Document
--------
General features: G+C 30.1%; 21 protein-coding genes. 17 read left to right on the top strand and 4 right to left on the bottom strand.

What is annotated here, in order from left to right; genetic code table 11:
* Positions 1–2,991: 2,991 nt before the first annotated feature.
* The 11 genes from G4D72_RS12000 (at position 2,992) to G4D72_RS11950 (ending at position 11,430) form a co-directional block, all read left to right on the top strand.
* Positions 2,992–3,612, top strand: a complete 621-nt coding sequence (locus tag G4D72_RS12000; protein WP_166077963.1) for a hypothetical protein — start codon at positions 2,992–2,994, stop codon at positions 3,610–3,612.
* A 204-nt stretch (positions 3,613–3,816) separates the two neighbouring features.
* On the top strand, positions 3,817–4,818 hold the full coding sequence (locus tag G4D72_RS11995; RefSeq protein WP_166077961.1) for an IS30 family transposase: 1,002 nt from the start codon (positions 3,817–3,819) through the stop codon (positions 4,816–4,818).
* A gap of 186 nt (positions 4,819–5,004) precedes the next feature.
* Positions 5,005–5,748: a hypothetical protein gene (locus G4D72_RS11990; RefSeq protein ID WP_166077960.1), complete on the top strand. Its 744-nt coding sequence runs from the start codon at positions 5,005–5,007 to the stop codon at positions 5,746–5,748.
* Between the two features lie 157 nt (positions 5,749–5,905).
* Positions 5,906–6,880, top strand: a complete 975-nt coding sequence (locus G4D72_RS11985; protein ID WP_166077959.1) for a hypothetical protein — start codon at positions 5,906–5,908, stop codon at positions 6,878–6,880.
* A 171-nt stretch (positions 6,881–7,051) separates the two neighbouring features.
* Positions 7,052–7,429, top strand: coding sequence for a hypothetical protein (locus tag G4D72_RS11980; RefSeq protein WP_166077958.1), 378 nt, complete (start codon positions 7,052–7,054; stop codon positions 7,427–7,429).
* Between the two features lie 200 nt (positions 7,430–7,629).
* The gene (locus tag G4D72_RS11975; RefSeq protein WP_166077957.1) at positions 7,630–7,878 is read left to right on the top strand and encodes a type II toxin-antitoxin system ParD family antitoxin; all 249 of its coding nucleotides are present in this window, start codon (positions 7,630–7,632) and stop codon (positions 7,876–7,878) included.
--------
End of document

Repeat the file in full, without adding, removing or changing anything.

General features: G+C 30.1%; 21 protein-coding genes. 17 read left to right on the top strand and 4 right to left on the bottom strand.

What is annotated here, in order from left to right; genetic code table 11:
* Positions 1–2,991: 2,991 nt before the first annotated feature.
* The 11 genes from G4D72_RS12000 (at position 2,992) to G4D72_RS11950 (ending at position 11,430) form a co-directional block, all read left to right on the top strand.
* Positions 2,992–3,612, top strand: a complete 621-nt coding sequence (locus tag G4D72_RS12000; protein WP_166077963.1) for a hypothetical protein — start codon at positions 2,992–2,994, stop codon at positions 3,610–3,612.
* A 204-nt stretch (positions 3,613–3,816) separates the two neighbouring features.
* On the top strand, positions 3,817–4,818 hold the full coding sequence (locus tag G4D72_RS11995; RefSeq protein WP_166077961.1) for an IS30 family transposase: 1,002 nt from the start codon (positions 3,817–3,819) through the stop codon (positions 4,816–4,818).
* A gap of 186 nt (positions 4,819–5,004) precedes the next feature.
* Positions 5,005–5,748: a hypothetical protein gene (locus G4D72_RS11990; RefSeq protein ID WP_166077960.1), complete on the top strand. Its 744-nt coding sequence runs from the start codon at positions 5,005–5,007 to the stop codon at positions 5,746–5,748.
* Between the two features lie 157 nt (positions 5,749–5,905).
* Positions 5,906–6,880, top strand: a complete 975-nt coding sequence (locus G4D72_RS11985; protein ID WP_166077959.1) for a hypothetical protein — start codon at positions 5,906–5,908, stop codon at positions 6,878–6,880.
* A 171-nt stretch (positions 6,881–7,051) separates the two neighbouring features.
* Positions 7,052–7,429, top strand: coding sequence for a hypothetical protein (locus tag G4D72_RS11980; RefSeq protein WP_166077958.1), 378 nt, complete (start codon positions 7,052–7,054; stop codon positions 7,427–7,429).
* Between the two features lie 200 nt (positions 7,430–7,629).
* The gene (locus tag G4D72_RS11975; RefSeq protein WP_166077957.1) at positions 7,630–7,878 is read left to right on the top strand and encodes a type II toxin-antitoxin system ParD family antitoxin; all 249 of its coding nucleotides are present in this window, start codon (positions 7,630–7,632) and stop codon (positions 7,876–7,878) included.